Cerebral palsy has done little to quash Jamie Tinklepaugh’s wanderlust, as Piers Plowright discovers in an entertaining and life-affirming read
25 July, 2019 — By Piers Plowright
Jamie Tinklepaugh: It’s a cruel, crazy, beautiful world
JAMIE Tinklepaugh has always been a traveller.
As a small child in Camden the books that caught his imagination were about distant places and full of exotic happenings, often parables.
Like the inquisitive camel that wanted to know what a tent was and finding out, destroyed it.
When he was a bit older, he and his artist father, Peter, would go to a London train terminal, examine the wall map and choose a destination they liked the sound of: Biggleswade was one of them, not perhaps as exciting as young Jamie had imagined, though an encounter with an angry shotgun-wielding farmer in a field spiced things up a bit.
Later the trips got more glamorous: Spain, Portugal, Italy, France, Belgium, Germany, Austria, Czech Republic, Hungary, Switzerland, Lithuania, Latvia, Estonia and beyond to Morocco and South Africa.
And then, recently and the subject of his book, Wheeling East, the Trans-Siberian to China and Hong Kong. What makes Jamie’s travels remarkable is that he was born with cerebral palsy and makes all his journeys in a wheelchair – accompanied by his father.
The Trans-Siberian route
His parents, Peter and Ann, were determined that nothing would be allowed to stand in the way of a rich and full life.
In Jamie’s own words: “They showed me it’s a cruel, crazy, beautiful world and if you are determined enough, you can do anything.”
And so he has, delighting in stories and poetry.
He writes his own, revelling in words, whether puns or poems, and surviving and celebrating the most difficult city in the world for a wheelchair user, Venice, a deafening crowd of Milan supporters in the San Siro stadium, swimming in Lake Zurich, the descent into the Grand Canyon, and mammoth story-telling sessions in Morocco.
The Trans-Siberian journey tested him and Peter to their limits: Russian and Chinese bureaucracy, the often complete absence of lifts or ramps, and the mixture of puzzlement and curiosity that greeted the strange sight of a young man in a wheelchair and his photographing, sketching, father.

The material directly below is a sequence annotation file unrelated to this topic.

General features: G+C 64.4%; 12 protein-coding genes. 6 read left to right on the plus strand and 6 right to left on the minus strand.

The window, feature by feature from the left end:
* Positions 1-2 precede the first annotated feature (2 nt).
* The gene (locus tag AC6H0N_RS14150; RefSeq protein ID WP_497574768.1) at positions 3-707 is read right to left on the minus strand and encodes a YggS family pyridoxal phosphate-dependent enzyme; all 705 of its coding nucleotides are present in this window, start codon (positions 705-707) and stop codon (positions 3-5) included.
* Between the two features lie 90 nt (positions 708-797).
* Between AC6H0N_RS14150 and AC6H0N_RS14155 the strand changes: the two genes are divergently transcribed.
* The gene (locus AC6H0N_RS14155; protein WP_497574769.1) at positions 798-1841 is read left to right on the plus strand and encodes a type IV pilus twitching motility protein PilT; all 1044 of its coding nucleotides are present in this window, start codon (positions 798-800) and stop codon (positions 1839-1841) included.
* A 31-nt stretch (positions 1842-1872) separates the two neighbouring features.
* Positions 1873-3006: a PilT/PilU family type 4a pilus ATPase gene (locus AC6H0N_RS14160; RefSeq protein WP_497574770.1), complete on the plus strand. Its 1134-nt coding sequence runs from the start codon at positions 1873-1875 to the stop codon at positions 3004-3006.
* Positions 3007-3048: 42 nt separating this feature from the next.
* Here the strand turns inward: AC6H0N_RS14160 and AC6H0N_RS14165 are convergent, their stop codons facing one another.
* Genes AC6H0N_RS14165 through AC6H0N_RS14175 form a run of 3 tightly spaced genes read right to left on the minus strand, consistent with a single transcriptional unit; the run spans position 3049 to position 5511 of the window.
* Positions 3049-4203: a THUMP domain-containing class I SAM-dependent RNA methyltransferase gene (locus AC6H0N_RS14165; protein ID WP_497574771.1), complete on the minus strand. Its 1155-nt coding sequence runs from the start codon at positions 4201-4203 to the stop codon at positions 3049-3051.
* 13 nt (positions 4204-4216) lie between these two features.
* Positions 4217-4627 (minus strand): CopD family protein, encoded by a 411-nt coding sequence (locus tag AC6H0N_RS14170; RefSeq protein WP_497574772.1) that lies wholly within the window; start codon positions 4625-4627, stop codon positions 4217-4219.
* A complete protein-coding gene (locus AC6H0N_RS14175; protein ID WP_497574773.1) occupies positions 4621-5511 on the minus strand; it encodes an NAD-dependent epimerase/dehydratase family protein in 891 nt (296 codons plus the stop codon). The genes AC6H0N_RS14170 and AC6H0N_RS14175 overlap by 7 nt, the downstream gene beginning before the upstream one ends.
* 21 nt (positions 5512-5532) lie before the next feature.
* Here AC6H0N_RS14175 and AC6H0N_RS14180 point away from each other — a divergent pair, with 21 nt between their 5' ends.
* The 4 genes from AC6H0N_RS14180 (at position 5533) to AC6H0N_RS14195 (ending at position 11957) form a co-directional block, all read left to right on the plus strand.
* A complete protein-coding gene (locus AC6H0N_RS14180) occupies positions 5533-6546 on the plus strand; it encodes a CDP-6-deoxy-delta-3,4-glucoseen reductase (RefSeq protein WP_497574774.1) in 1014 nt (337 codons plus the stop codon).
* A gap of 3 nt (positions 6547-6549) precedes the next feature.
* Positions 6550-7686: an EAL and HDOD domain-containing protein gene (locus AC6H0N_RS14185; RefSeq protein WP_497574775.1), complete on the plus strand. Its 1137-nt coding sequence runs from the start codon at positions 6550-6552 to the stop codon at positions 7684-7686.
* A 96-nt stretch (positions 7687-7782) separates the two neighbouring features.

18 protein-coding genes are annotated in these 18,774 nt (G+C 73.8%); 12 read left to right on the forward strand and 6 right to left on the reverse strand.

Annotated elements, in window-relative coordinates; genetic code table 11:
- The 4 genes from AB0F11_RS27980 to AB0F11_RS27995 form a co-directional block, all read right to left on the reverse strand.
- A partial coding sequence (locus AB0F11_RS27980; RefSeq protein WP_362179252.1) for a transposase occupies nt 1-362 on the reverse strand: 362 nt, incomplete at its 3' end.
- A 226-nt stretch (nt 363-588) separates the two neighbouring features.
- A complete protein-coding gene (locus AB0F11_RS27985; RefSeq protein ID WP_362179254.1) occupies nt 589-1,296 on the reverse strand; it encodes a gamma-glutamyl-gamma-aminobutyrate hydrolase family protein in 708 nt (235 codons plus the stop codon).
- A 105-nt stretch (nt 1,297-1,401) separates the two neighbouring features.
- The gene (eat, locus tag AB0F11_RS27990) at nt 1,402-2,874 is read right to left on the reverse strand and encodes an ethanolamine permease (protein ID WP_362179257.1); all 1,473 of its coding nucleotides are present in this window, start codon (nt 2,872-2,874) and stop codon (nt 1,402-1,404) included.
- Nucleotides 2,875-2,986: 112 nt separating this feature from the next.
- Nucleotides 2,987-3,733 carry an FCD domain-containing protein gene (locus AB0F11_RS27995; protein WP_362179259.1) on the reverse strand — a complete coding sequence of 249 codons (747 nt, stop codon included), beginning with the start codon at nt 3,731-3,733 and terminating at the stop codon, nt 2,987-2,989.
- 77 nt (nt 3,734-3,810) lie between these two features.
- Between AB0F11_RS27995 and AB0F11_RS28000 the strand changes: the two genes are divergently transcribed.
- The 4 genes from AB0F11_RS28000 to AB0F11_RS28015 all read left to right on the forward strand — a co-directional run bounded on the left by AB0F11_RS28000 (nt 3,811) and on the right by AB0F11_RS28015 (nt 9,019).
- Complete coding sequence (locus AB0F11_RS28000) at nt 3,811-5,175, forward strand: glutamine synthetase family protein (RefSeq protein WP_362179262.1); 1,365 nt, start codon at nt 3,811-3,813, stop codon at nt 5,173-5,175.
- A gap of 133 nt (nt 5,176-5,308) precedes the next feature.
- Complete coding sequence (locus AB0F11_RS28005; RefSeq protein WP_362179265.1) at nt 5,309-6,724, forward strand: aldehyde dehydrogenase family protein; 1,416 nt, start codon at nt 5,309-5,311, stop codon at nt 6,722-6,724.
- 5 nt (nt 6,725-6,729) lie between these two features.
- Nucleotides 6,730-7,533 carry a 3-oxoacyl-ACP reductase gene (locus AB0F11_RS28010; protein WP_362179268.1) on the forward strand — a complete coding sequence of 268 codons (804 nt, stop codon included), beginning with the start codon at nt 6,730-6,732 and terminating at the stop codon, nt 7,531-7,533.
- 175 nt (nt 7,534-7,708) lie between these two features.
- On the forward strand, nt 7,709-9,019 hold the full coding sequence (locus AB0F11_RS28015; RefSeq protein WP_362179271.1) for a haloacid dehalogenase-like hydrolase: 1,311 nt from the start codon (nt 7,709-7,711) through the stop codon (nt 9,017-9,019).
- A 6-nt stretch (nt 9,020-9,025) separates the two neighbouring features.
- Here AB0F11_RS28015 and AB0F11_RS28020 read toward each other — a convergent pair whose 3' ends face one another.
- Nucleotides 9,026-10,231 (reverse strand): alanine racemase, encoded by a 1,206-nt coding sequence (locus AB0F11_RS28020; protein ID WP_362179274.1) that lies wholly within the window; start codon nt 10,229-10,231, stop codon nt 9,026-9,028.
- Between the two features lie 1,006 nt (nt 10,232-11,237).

As always, though, the kindness of strangers prevailed: a young Moscow security guard who finds a key to operate an unused lift, the staff of a small back-street café in Xian, home of the Terracotta Warriors, who help carry Jamie upstairs to a primitive but much-needed toilet, an elderly woman in Suzhou who navigates foreign maps and a maze of alley ways to guide them to one of the famous traditional gardens.
Throughout this beautifully illustrated book – Peter’s photos and drawings – Jamie’s eye and ear for detail bring every page to life.
Jamie Tinklepaugh with Piers Plowright
As always it’s the small things, not the tourist attractions, that illuminate: a conversation in a barbers, using the barber’s teenage son as interpreter; a Shanghai motorcycle shop owner who breaks off from his solitary game of pool to repair the broken right-hand brake on the wheelchair; holiday-makers on the beach at Hong Kong’s Causeway Bay.
When Peter and Jamie finally make it back to Heathrow, exhausted and wheelchair-less (it’s eventually found),
I felt like them that I had learnt what the writer, story-teller and one of Jamie’s mentors, Tahir Shah, calls the “courage to climb”.
- Wheeling East. By Jamie Tinklepaugh, available on Amazon, £18.